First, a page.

• ColdFusion 2018 and ColdFusion 2016: You can use cfloop as script for arrays, lists, structs, or queries.
  • ColdFusion 2018: New platform support matrix for the following:

Adobe has updated more features for ColdFusion 2018 and ColdFusion 2016 including new mobile updates and Performance Monitor Updates. It's time to update your servers.

CF Webtools Developer Teams are ColdFusion experts and are ready to build your applications. We are also an Amazon Partner. Our Operations Group can build, manage, and maintain your AWS services including ColdFusion servers. We also handle migration of physical servers into AWS Cloud services. If you are looking for professional AWS management our operations group is standing by 24/7 - give us a call at 402-408-3733, or send a note to operations at CF Webtools .

Using CDN for Entire Website and Country Blocking - Part 3

This is Part 3 in a short series of articles about blocking entire countries from a website. Parts one and two cover CloudFlare and CloudFront.

CF Webtools has been asked numerous times to block an entire country or countries by many clients. The issue is that there's a lot of hacker activity from certain identified countries and the client(s) does not do any business with those countries. Typically it's entire server hacking attempts, but more recently it's to use the client's shopping cart to "test" stolen credit cards. This is a very serious problem and as such clients are asking us to help them prevent this from happening. One potential solution is to block the IP addresses that these attacks are coming from. I refer to this as the Whack-A-Mole method because it's just like that arcade game. As soon as you block one IP they switch to another IP address.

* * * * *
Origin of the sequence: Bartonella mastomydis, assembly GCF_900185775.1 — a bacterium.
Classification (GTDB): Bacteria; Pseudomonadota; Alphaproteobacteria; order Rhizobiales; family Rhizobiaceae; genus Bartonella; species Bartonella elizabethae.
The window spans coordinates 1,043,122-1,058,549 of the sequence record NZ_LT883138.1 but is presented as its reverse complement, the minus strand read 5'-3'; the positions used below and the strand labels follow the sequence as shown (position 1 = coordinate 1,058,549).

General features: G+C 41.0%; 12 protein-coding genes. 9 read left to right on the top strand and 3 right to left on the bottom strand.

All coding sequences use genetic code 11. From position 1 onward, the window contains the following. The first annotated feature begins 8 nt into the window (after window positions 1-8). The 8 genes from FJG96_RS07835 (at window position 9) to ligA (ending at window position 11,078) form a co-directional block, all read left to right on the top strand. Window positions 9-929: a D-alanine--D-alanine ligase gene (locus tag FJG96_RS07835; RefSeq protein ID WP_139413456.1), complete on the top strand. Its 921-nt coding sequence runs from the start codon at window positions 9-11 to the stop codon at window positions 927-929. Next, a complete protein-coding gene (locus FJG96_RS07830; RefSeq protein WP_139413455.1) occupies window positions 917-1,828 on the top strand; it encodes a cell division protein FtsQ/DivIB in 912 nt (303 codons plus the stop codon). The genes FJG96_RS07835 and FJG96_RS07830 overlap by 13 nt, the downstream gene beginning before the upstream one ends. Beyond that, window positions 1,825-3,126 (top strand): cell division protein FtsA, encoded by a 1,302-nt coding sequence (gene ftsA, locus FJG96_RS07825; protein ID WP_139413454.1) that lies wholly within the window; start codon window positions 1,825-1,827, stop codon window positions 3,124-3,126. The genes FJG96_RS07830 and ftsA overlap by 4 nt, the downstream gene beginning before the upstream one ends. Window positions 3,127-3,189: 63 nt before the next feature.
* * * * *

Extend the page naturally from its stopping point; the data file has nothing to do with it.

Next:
We need a better solution. I looked into what we could do and how reasonable and feasible the various options are in terms of technology and cost. In my previous two articles I wrote about using CloudFlare and AWS CloudFront. In this article I'm writing about using a slightly better hammer in the Whack-A-Mole method to block entire countries. This is one of the simplest but also least effective methods.

The option many of us have traditionally done is blocking problematic IP's on a case by case basis and in extreme cases blocking entire IP ranges. I've often referred to this as the Whack-A-Mole method. It's reactive and not proactive. A real hacker would not use their own personal IP and there is no guarantee that the IP will always remain with an unscrupulous user. Normally I do not block an IP because bad stuff happened from that IP once. However, I have noticed the same IP or IP ranges launching attacks on multiple unrelated, hosted at different locations, and different client's servers. That's when I start pounding the IP with the ol' Ban Hammer! Also, blocking and entire country with this method would mean being able to know all the possible IP addresses or address blocks assigned to a particular country. This is knowable!